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An American Family

June, Adeline, and a Transatlantic Heritage

LEBOHANG KGANYE, RE PALAME TERENENG E FOSAHETSENG, 2016.

ISSUE:  Fall 2020

 

I fidgeted with my phone and camera as I approached the entrance to the Rose Apartments. Cars snailed along the narrow lanes of Congress Street. The aging Greek Revival architecture of downtown York, South Carolina, seemed to intensify the quiet. (I’d lived so long in Brooklyn that I’d forgotten the eerie stillness of small towns.) I’d arrived a little early, so I sat on the stoop, then stood and looked out onto the street, and before long I realized how suspiciously awkward the repetition of my movements must have seemed. Finally, a man approached from across Congress and at once I knew it was Spenser. He was as polished as I’d imagined, and before he even spoke I knew his accent would share some variation of those long Texas r’s I had grown homesick for.

“Hi,” he said, and we shifted from a clumsy handshake to something like a hug.

“It’s nice to finally meet you, Spenser,” I said. 

On that muggy day in July 2018, it had been two years since Spenser had first emailed me, wanting to connect after reading an essay I’d published, one that revealed our shared family history. My third-great-grandfather, June Moore, had married a woman named Adeline Simril, who, according to Spenser, was once owned by his third-great-grandfather, H. H. Simril. Spenser’s email referred to June and Adeline as heroes of York. In 1871, after a brutal campaign by the local Ku Klux Klan to stop Blacks from voting, June and Adeline emigrated from York to a small Liberian town, helping lead an effort to repatriate their fellow Black South Carolinians in the years that followed. I was born in Liberia, a descendant of those formerly enslaved people who repatriated to the Continent after a dramatic sequence of events had finally caused them to flee the only home they’d ever known. Before Spenser’s note, my attempts at connecting with distant kin from South Carolina included everything from unanswered emails to historians like John Fabian Witt, whose book Patriots and Cosmopolitans makes mention of June Moore and the KKK campaign, to cold calling York County residents who shared my surname. This stranger’s email would bring me closer than I had ever been to resolving my family’s link to America before our immigration in 1991. My interest was piqued. 

When Spenser first reached out to me, I was deeply entrenched in researching African American emigration to Liberia for my novel, which reimagines the founding of the tiny West African country. In those days, I welcomed just about any and all inquiries that helped me deepen my understanding of the people who made that three-month journey to the grain coast for freedom. Like our ancestors, my own family was forced to escape our home. Shortly after the Liberian civil war began, in late 1989, my father, sisters, and I fled Monrovia for New York, where my mother was obtaining her master’s degree in education on a Fulbright. The six of us crammed into her tiny dorm room with no more than a small suitcase between us, filled with the only things my father was able to salvage, and we lived there until she finished her studies that summer.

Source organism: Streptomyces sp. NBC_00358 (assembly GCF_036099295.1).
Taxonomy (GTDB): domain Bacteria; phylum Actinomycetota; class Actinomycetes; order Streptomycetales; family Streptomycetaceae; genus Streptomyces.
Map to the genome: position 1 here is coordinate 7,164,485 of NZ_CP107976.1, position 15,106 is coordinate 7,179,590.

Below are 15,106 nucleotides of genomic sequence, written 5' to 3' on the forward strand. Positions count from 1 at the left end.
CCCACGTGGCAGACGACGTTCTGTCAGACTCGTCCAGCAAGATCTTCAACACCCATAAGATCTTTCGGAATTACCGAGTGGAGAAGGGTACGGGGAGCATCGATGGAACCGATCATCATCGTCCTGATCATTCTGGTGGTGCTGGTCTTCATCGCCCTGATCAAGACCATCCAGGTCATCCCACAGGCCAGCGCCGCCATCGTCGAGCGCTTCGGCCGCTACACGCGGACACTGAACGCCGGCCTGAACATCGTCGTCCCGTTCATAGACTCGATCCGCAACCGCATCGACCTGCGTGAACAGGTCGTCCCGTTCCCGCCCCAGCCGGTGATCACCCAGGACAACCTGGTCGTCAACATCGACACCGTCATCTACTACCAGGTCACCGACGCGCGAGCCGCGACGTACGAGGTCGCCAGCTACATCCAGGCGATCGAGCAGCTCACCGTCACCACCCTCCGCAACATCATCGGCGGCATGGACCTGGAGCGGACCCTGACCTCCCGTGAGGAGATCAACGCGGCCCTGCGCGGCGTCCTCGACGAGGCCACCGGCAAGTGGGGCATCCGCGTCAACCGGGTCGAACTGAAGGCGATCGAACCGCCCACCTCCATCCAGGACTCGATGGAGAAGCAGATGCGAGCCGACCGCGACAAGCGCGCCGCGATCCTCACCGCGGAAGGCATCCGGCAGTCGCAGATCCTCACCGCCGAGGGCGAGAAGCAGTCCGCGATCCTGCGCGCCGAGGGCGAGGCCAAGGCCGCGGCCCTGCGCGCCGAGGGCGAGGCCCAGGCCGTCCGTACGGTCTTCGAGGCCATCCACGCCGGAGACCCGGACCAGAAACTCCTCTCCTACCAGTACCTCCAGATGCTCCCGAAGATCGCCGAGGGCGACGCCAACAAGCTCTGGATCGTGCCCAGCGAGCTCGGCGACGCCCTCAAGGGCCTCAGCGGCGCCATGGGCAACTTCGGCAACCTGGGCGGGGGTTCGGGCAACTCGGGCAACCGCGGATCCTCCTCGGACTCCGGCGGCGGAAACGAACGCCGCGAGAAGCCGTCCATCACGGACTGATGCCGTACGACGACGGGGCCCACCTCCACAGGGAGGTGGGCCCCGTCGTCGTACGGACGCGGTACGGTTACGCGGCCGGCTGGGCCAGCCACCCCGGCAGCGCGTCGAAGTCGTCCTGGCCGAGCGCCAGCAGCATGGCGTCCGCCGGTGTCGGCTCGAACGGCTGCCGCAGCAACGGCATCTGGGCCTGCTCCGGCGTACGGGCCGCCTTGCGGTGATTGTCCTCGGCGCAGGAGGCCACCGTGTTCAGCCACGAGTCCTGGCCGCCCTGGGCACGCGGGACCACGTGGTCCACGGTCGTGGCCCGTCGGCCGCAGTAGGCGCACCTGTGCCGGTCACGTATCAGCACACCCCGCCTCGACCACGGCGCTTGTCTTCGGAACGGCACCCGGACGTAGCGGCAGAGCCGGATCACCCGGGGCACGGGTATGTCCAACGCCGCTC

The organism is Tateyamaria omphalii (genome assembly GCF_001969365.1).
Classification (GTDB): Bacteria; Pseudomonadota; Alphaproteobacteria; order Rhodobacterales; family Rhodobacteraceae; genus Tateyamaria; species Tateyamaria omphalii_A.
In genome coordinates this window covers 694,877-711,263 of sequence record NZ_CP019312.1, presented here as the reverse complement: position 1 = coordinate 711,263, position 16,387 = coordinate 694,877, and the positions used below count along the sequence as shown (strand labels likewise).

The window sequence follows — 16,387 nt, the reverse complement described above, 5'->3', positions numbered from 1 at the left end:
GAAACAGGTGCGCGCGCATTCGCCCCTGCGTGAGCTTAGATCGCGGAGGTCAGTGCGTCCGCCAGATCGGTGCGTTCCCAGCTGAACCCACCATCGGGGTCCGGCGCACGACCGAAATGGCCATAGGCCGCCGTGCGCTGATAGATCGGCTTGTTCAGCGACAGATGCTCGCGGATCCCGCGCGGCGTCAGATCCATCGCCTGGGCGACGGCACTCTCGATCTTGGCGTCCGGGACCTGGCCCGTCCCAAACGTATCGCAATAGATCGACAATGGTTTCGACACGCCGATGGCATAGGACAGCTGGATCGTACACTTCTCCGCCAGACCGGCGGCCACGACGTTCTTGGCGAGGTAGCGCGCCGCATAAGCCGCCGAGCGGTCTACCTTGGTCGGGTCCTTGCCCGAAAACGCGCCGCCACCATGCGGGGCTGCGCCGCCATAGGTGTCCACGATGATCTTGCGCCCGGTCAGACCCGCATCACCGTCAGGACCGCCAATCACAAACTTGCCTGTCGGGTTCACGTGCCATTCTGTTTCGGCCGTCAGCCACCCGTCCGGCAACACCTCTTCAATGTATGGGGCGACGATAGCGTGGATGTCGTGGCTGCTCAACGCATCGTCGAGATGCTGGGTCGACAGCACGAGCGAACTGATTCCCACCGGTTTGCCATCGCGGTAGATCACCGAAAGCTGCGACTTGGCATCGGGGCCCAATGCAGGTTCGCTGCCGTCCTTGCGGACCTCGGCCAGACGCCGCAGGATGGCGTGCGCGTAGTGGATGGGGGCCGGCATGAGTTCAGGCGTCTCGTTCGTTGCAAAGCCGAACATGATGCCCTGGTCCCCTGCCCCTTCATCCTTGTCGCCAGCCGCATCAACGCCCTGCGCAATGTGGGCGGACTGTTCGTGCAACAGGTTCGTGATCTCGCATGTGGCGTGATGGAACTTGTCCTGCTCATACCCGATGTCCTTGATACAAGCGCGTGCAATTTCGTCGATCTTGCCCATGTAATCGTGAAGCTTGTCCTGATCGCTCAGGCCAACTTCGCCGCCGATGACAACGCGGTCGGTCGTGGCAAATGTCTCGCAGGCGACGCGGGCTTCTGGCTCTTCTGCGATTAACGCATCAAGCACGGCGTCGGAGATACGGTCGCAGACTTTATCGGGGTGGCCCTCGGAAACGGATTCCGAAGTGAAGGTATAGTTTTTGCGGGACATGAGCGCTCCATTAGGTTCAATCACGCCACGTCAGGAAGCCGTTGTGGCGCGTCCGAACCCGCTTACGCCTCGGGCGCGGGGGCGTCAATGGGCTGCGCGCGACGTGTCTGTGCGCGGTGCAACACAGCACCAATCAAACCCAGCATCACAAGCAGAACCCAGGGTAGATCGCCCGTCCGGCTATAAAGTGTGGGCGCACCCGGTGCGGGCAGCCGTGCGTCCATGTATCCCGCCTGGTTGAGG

Over the next few years, we moved from state to state, living with family. My two younger brothers were born in New York and Tennessee. In Liberia, my father had been an engineer who managed part of the government-operated water-and-sewer agency, but in the States, he started off on assembly lines, worked newspaper deliveries, and even spent a few months as a bowling-alley technician while he finished various higher-ed programs that would qualify him to put his experience to use. Eventually, he became a manager at a land-surveying company; my mother, in the meantime, had become an assistant principal of a school in Houston’s fifth ward, near the city’s northern suburbs, where we eventually settled. 

By the time I went to college, when people asked where I was from, I would just say Texas. But the truth is, in the same way that I never felt fully African, I never felt fully African American. My parents didn’t march in the Civil Rights protests or lecture us as children about police brutality. Once, as a teenager, when I was stopped by the police for speeding, I remember talking back. The thought of it gives me chills today.